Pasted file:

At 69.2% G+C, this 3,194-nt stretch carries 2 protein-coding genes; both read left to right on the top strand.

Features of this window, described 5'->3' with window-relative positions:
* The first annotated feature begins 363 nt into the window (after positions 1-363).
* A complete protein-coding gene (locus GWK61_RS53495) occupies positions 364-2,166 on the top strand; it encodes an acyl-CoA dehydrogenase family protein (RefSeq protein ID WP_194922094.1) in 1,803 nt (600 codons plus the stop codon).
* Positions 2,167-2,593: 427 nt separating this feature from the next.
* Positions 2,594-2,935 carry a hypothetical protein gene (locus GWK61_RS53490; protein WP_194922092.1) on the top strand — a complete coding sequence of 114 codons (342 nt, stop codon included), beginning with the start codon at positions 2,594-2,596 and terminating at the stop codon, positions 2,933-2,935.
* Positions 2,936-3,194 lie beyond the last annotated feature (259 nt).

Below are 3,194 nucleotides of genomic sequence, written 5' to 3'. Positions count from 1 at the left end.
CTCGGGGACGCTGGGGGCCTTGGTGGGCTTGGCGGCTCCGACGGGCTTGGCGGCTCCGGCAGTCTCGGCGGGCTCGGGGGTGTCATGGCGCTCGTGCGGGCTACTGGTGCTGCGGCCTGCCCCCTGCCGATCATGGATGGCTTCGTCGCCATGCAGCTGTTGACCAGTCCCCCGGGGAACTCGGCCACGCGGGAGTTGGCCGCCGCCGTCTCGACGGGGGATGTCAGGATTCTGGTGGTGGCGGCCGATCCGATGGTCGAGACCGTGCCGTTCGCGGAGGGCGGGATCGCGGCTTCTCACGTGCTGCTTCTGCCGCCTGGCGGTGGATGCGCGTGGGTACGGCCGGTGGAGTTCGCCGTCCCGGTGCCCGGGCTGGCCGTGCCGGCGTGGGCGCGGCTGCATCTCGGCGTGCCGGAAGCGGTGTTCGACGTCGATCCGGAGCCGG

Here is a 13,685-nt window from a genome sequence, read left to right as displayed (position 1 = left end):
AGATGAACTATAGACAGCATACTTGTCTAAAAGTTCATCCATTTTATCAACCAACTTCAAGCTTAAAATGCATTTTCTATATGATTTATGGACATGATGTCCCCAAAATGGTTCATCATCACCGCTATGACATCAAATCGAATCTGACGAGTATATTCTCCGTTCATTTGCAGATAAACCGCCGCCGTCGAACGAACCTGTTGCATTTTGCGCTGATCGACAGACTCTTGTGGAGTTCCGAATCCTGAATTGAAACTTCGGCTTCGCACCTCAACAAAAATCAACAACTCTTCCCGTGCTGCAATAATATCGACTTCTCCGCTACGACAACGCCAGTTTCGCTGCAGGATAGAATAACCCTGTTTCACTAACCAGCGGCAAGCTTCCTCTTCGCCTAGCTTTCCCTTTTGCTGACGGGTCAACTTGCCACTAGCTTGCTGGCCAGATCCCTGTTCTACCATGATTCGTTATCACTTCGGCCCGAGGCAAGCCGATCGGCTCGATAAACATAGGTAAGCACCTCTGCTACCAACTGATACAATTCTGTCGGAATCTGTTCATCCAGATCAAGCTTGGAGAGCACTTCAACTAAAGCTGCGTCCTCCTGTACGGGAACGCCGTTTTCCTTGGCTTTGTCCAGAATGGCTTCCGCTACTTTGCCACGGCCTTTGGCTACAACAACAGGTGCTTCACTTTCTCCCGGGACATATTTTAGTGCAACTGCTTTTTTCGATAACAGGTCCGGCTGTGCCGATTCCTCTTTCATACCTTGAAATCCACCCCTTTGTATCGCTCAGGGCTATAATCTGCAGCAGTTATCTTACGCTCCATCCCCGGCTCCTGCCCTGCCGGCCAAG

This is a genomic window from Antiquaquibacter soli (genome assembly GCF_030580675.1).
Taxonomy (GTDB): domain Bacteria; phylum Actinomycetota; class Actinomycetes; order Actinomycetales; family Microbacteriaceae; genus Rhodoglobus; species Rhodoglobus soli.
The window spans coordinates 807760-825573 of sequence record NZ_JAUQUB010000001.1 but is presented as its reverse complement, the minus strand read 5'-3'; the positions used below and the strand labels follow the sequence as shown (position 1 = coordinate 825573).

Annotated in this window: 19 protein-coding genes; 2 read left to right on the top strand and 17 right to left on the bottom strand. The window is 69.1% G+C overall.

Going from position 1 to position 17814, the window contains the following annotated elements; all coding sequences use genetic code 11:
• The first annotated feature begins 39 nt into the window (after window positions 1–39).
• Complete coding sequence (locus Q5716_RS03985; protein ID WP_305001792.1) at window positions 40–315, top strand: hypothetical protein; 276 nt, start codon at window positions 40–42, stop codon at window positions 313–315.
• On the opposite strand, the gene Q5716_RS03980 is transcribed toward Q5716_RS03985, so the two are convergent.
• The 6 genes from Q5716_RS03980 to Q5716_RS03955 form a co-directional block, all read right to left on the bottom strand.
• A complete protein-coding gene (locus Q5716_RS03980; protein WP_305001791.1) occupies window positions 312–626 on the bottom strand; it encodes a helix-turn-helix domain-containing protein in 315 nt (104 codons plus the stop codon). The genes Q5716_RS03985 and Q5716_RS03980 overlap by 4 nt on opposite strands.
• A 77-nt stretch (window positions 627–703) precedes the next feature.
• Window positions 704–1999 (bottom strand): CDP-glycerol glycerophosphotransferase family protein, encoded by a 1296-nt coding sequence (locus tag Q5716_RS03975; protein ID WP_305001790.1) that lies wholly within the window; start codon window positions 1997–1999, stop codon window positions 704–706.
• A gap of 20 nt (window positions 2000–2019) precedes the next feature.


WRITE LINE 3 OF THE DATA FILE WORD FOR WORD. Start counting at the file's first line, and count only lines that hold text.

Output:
* The first annotated feature begins 363 nt into the window (after positions 1-363).